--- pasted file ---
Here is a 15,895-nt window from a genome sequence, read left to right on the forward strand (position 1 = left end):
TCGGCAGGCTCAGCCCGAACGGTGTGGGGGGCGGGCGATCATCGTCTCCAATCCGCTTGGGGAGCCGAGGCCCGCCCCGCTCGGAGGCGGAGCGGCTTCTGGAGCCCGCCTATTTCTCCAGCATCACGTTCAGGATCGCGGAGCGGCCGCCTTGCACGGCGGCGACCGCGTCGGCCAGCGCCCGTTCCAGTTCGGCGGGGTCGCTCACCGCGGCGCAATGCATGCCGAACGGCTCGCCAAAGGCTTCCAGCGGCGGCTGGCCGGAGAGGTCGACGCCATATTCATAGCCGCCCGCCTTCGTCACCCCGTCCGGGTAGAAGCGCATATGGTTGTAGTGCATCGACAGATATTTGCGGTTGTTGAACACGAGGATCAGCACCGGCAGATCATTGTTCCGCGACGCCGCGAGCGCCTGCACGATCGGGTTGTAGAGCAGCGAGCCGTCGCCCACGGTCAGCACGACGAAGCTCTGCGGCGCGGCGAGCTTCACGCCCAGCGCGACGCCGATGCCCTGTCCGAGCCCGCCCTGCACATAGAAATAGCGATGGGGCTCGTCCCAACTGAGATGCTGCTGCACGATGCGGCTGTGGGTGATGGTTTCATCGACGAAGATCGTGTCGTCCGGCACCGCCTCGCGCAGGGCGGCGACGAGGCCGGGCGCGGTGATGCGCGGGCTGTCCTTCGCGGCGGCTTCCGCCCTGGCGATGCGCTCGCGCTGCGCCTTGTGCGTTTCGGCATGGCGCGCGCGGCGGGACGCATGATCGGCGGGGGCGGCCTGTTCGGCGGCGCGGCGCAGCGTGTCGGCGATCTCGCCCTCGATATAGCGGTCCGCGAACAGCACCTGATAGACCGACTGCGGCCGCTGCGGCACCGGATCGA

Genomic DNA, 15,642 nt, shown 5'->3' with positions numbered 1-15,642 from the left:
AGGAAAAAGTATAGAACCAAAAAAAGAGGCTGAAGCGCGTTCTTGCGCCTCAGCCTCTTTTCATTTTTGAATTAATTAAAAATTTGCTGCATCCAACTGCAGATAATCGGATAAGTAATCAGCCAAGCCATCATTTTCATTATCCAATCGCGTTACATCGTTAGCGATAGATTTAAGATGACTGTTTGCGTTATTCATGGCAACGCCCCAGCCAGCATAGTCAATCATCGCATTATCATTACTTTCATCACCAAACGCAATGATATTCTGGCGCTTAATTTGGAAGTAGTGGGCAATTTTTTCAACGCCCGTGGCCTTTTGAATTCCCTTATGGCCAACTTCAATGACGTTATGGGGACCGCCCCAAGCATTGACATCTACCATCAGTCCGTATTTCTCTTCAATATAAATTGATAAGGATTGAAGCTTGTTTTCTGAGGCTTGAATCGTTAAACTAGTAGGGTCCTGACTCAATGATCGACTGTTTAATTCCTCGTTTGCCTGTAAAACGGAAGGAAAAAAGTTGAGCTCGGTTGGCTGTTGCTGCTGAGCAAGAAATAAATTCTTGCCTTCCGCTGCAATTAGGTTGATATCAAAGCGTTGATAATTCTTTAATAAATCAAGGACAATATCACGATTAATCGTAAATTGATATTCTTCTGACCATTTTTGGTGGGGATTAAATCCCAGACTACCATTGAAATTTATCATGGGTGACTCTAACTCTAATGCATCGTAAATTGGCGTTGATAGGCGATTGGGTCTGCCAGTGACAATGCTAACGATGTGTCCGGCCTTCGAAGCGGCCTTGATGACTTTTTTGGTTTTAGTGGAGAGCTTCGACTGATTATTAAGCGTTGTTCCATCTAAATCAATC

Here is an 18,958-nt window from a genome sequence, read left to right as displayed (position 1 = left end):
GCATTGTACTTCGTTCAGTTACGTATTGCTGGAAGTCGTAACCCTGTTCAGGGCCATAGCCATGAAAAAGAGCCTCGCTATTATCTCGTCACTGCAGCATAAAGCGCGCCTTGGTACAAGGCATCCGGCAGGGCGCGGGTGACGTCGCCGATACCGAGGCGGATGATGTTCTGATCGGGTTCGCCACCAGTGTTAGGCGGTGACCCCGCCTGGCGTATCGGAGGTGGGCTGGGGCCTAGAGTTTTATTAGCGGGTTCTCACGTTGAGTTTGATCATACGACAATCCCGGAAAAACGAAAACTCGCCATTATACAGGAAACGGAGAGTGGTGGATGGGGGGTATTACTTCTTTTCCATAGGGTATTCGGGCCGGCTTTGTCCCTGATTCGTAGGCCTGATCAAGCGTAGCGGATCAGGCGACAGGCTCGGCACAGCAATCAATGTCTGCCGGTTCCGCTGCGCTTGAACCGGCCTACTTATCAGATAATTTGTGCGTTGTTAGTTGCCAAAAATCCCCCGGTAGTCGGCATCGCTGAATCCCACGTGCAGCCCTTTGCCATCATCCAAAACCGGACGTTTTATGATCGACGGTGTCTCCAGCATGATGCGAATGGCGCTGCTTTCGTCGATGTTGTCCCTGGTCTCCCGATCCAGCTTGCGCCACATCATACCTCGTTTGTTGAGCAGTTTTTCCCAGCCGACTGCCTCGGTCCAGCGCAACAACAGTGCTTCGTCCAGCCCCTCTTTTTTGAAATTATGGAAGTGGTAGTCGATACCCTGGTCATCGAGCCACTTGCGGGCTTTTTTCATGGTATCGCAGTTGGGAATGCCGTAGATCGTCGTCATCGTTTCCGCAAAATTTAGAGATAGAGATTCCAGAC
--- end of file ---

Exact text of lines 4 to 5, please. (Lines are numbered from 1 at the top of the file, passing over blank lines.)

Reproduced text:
AGGAAAAAGTATAGAACCAAAAAAAGAGGCTGAAGCGCGTTCTTGCGCCTCAGCCTCTTTTCATTTTTGAATTAATTAAAAATTTGCTGCATCCAACTGCAGATAATCGGATAAGTAATCAGCCAAGCCATCATTTTCATTATCCAATCGCGTTACATCGTTAGCGATAGATTTAAGATGACTGTTTGCGTTATTCATGGCAACGCCCCAGCCAGCATAGTCAATCATCGCATTATCATTACTTTCATCACCAAACGCAATGATATTCTGGCGCTTAATTTGGAAGTAGTGGGCAATTTTTTCAACGCCCGTGGCCTTTTGAATTCCCTTATGGCCAACTTCAATGACGTTATGGGGACCGCCCCAAGCATTGACATCTACCATCAGTCCGTATTTCTCTTCAATATAAATTGATAAGGATTGAAGCTTGTTTTCTGAGGCTTGAATCGTTAAACTAGTAGGGTCCTGACTCAATGATCGACTGTTTAATTCCTCGTTTGCCTGTAAAACGGAAGGAAAAAAGTTGAGCTCGGTTGGCTGTTGCTGCTGAGCAAGAAATAAATTCTTGCCTTCCGCTGCAATTAGGTTGATATCAAAGCGTTGATAATTCTTTAATAAATCAAGGACAATATCACGATTAATCGTAAATTGATATTCTTCTGACCATTTTTGGTGGGGATTAAATCCCAGACTACCATTGAAATTTATCATGGGTGACTCTAACTCTAATGCATCGTAAATTGGCGTTGATAGGCGATTGGGTCTGCCAGTGACAATGCTAACGATGTGTCCGGCCTTCGAAGCGGCCTTGATGACTTTTTTGGTTTTAGTGGAGAGCTTCGACTGATTATTAAGCGTTGTTCCATCTAAATCAATC

Here is an 18,958-nt window from a genome sequence, read left to right as displayed (position 1 = left end):